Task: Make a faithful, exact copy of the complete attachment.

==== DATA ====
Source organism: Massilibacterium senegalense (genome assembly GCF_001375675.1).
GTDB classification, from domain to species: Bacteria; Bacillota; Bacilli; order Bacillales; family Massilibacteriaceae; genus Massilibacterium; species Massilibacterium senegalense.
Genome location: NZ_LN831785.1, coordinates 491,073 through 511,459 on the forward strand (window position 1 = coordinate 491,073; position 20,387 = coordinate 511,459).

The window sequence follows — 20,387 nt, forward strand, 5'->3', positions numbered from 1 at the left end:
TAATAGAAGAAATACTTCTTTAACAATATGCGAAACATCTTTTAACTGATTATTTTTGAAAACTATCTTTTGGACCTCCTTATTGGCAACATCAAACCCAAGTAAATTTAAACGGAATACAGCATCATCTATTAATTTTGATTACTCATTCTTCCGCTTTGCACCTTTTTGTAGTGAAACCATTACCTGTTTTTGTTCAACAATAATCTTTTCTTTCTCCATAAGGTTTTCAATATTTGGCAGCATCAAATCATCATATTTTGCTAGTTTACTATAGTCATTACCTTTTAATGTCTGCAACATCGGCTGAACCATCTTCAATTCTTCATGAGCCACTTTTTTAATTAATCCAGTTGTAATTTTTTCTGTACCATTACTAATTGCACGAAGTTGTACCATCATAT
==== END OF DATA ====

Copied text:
Source organism: Massilibacterium senegalense (genome assembly GCF_001375675.1).
GTDB classification, from domain to species: Bacteria; Bacillota; Bacilli; order Bacillales; family Massilibacteriaceae; genus Massilibacterium; species Massilibacterium senegalense.
Genome location: NZ_LN831785.1, coordinates 491,073 through 511,459 on the forward strand (window position 1 = coordinate 491,073; position 20,387 = coordinate 511,459).

The window sequence follows — 20,387 nt, forward strand, 5'->3', positions numbered from 1 at the left end:
TAATAGAAGAAATACTTCTTTAACAATATGCGAAACATCTTTTAACTGATTATTTTTGAAAACTATCTTTTGGACCTCCTTATTGGCAACATCAAACCCAAGTAAATTTAAACGGAATACAGCATCATCTATTAATTTTGATTACTCATTCTTCCGCTTTGCACCTTTTTGTAGTGAAACCATTACCTGTTTTTGTTCAACAATAATCTTTTCTTTCTCCATAAGGTTTTCAATATTTGGCAGCATCAAATCATCATATTTTGCTAGTTTACTATAGTCATTACCTTTTAATGTCTGCAACATCGGCTGAACCATCTTCAATTCTTCATGAGCCACTTTTTTAATTAATCCAGTTGTAATTTTTTCTGTACCATTACTAATTGCACGAAGTTGTACCATCATAT